Tweener type who is on the small end for an interior lineman and lacks the bend to succeed consistently rushing from the edge. There are a couple of instances of him misreading the mesh point when opponents also use jet in his direction, which could become a more prevalent issue against teams that lean heavily on misdirection and counters in league.
While his overall burst is good he does not display an ability to attack upfield with consistency, he lacks the bend in his ankles and lower half to corner around the arc as a true edge rusher. Is an adequate pass rusher overall who does most of his damage on games or cleaning up when others create havoc. Walker has a powerful punch, but displays an marginal use of hands overall due to the way he’ll telegraph his intentions as a pass rusher as well as his lack of counters if the first move fails, along with how often he fails to disengage from blockers in both the run and pass game. While his overall pursuit is good he has a number of lunging missed tackles on tape.
Since learning under Dan Hatman of the Scouting Academy I’ve followed the 7 point grading scale where a 1 (poor) is a trait that fails to meet NFL standards and a 7 (elite) means the player will be among the best in the NFL at that specific trait. Every prospect is graded on five critical factors that influence all football players, while every prospect is also evaluated for traits that will determine success at their likeliest position in the NFL.
Critical factors (universal traits for all prospects)
Athletic Ability: 6/7
Competitive Toughness: 5/7
Play Strength: 6/7
Mental Processing: 4/7
Play Speed: 5/7
Position-specific traits (DL)
Upfield burst: 5/7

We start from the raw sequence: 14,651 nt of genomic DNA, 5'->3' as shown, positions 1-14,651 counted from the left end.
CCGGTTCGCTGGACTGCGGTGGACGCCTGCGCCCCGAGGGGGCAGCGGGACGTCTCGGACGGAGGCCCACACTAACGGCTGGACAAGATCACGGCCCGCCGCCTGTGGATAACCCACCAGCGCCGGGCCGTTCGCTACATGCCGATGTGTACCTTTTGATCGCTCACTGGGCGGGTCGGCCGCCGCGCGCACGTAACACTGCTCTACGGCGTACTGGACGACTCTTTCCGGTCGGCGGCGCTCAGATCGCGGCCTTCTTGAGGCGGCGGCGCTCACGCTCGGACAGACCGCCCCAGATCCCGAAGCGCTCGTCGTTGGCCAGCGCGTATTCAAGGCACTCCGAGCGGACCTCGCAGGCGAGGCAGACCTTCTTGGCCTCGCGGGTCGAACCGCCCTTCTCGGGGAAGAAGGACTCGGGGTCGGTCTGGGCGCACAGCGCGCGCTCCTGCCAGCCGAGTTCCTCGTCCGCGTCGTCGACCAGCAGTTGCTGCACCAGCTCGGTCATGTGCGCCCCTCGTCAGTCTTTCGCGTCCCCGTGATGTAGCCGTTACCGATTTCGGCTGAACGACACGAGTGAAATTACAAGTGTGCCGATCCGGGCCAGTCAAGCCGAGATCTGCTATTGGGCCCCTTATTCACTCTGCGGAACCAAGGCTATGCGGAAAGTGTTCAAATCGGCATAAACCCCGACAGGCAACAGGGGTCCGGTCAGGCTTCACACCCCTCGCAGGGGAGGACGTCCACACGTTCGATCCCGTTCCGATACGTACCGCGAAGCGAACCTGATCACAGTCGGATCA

Pass rush: 3/7
Vs. Run: 5/7
Use of Hands: 2/7
* Very limited sample size
Travon Walker is a supremely gifted defensive linemen who finished his career at Georgia with only 9.5 sacks, 13 tackles for a loss, and three passes defensed. A notable amount of his production against the pass comes via schemed up rushes, and his limited production comes despite playing in 29 games since he arrived on campus in 2019 and playing alongside NFL players such as Azeez Ojulari and future pros like Jordan Davis, Nakobe Dean, and Devonte Wyatt.
Watching Walker with the Bulldogs is an exercise in projection. His versatility, athleticism, and play strength make him a very exciting option for a team willing to meet him where he’s at in the short term as they help to smooth out the rough edges in his game. Failing that, he’s a risky prospect because he is not yet the sum of his parts after spending three years at one of the true pro factors in college football.
Fit with the Broncos
Travon Walker could make a ton of sense for a Broncos team with sneaky needs along the interior defensive line as well as questions about their edge. He’d probably be a rotational piece early in his career, playing snaps as a defensive end in the Ejiro Evero base 3-4 and sliding inside to a three or one technique on passing downs. He could be a mismatch for interior blockers on stunts from his first training camp. In time he has the potential to become a mismatch weapon along the interior who can create havoc from a seven technique all the way to a 0.